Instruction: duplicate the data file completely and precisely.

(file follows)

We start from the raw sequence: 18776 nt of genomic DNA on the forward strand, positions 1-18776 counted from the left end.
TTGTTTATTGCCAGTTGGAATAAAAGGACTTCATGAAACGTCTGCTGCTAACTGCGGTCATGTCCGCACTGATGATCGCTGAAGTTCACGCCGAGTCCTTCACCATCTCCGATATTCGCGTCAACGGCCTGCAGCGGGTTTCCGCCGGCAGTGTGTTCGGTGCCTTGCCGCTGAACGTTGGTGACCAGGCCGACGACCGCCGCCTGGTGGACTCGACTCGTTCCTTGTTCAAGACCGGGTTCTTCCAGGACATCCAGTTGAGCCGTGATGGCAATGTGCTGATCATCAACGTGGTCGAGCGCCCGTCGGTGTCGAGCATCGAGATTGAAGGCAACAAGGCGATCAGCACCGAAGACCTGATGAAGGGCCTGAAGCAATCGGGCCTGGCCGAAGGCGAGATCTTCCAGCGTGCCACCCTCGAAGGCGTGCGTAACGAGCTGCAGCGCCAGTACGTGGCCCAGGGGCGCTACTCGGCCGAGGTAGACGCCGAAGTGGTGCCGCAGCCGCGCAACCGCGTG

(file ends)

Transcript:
We start from the raw sequence: 18776 nt of genomic DNA on the forward strand, positions 1-18776 counted from the left end.
TTGTTTATTGCCAGTTGGAATAAAAGGACTTCATGAAACGTCTGCTGCTAACTGCGGTCATGTCCGCACTGATGATCGCTGAAGTTCACGCCGAGTCCTTCACCATCTCCGATATTCGCGTCAACGGCCTGCAGCGGGTTTCCGCCGGCAGTGTGTTCGGTGCCTTGCCGCTGAACGTTGGTGACCAGGCCGACGACCGCCGCCTGGTGGACTCGACTCGTTCCTTGTTCAAGACCGGGTTCTTCCAGGACATCCAGTTGAGCCGTGATGGCAATGTGCTGATCATCAACGTGGTCGAGCGCCCGTCGGTGTCGAGCATCGAGATTGAAGGCAACAAGGCGATCAGCACCGAAGACCTGATGAAGGGCCTGAAGCAATCGGGCCTGGCCGAAGGCGAGATCTTCCAGCGTGCCACCCTCGAAGGCGTGCGTAACGAGCTGCAGCGCCAGTACGTGGCCCAGGGGCGCTACTCGGCCGAGGTAGACGCCGAAGTGGTGCCGCAGCCGCGCAACCGCGTG